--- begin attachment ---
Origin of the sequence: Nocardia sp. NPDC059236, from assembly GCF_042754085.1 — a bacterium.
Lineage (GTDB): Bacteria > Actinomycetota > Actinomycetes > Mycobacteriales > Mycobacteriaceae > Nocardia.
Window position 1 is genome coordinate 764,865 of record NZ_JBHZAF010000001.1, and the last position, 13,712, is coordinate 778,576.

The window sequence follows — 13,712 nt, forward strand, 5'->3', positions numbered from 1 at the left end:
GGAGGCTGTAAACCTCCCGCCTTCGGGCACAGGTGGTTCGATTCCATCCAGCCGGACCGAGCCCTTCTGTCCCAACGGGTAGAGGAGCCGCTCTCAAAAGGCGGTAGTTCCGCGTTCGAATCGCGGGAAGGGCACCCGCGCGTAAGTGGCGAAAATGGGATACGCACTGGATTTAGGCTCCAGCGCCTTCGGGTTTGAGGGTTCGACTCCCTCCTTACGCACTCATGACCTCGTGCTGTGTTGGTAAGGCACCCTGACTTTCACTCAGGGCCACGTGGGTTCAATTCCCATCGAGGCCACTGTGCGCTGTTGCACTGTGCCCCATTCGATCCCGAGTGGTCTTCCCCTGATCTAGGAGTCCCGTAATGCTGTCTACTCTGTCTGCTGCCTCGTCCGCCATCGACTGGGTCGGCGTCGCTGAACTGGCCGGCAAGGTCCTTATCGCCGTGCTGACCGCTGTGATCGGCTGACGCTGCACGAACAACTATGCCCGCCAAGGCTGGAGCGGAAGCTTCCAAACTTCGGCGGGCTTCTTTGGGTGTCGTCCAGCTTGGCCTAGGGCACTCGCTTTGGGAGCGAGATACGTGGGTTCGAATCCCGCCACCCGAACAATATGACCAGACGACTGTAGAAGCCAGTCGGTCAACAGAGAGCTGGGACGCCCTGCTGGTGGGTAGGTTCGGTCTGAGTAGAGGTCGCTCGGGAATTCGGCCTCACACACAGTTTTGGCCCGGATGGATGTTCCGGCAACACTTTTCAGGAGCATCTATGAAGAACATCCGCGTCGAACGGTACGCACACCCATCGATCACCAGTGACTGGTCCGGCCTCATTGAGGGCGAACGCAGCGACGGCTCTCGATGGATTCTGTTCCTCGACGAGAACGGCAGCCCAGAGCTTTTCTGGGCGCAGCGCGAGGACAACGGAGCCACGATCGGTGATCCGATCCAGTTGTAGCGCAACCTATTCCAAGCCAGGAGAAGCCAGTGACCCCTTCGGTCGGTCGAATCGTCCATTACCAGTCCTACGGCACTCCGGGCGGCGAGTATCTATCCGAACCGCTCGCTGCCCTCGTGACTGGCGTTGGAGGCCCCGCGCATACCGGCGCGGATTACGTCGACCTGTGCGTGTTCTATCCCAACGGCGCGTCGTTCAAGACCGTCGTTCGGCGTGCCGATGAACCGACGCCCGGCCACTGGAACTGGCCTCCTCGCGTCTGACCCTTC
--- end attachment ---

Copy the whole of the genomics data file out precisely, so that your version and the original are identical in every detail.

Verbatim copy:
Origin of the sequence: Nocardia sp. NPDC059236, from assembly GCF_042754085.1 — a bacterium.
Lineage (GTDB): Bacteria > Actinomycetota > Actinomycetes > Mycobacteriales > Mycobacteriaceae > Nocardia.
Window position 1 is genome coordinate 764,865 of record NZ_JBHZAF010000001.1, and the last position, 13,712, is coordinate 778,576.

The window sequence follows — 13,712 nt, forward strand, 5'->3', positions numbered from 1 at the left end:
GGAGGCTGTAAACCTCCCGCCTTCGGGCACAGGTGGTTCGATTCCATCCAGCCGGACCGAGCCCTTCTGTCCCAACGGGTAGAGGAGCCGCTCTCAAAAGGCGGTAGTTCCGCGTTCGAATCGCGGGAAGGGCACCCGCGCGTAAGTGGCGAAAATGGGATACGCACTGGATTTAGGCTCCAGCGCCTTCGGGTTTGAGGGTTCGACTCCCTCCTTACGCACTCATGACCTCGTGCTGTGTTGGTAAGGCACCCTGACTTTCACTCAGGGCCACGTGGGTTCAATTCCCATCGAGGCCACTGTGCGCTGTTGCACTGTGCCCCATTCGATCCCGAGTGGTCTTCCCCTGATCTAGGAGTCCCGTAATGCTGTCTACTCTGTCTGCTGCCTCGTCCGCCATCGACTGGGTCGGCGTCGCTGAACTGGCCGGCAAGGTCCTTATCGCCGTGCTGACCGCTGTGATCGGCTGACGCTGCACGAACAACTATGCCCGCCAAGGCTGGAGCGGAAGCTTCCAAACTTCGGCGGGCTTCTTTGGGTGTCGTCCAGCTTGGCCTAGGGCACTCGCTTTGGGAGCGAGATACGTGGGTTCGAATCCCGCCACCCGAACAATATGACCAGACGACTGTAGAAGCCAGTCGGTCAACAGAGAGCTGGGACGCCCTGCTGGTGGGTAGGTTCGGTCTGAGTAGAGGTCGCTCGGGAATTCGGCCTCACACACAGTTTTGGCCCGGATGGATGTTCCGGCAACACTTTTCAGGAGCATCTATGAAGAACATCCGCGTCGAACGGTACGCACACCCATCGATCACCAGTGACTGGTCCGGCCTCATTGAGGGCGAACGCAGCGACGGCTCTCGATGGATTCTGTTCCTCGACGAGAACGGCAGCCCAGAGCTTTTCTGGGCGCAGCGCGAGGACAACGGAGCCACGATCGGTGATCCGATCCAGTTGTAGCGCAACCTATTCCAAGCCAGGAGAAGCCAGTGACCCCTTCGGTCGGTCGAATCGTCCATTACCAGTCCTACGGCACTCCGGGCGGCGAGTATCTATCCGAACCGCTCGCTGCCCTCGTGACTGGCGTTGGAGGCCCCGCGCATACCGGCGCGGATTACGTCGACCTGTGCGTGTTCTATCCCAACGGCGCGTCGTTCAAGACCGTCGTTCGGCGTGCCGATGAACCGACGCCCGGCCACTGGAACTGGCCTCCTCGCGTCTGACCCTTC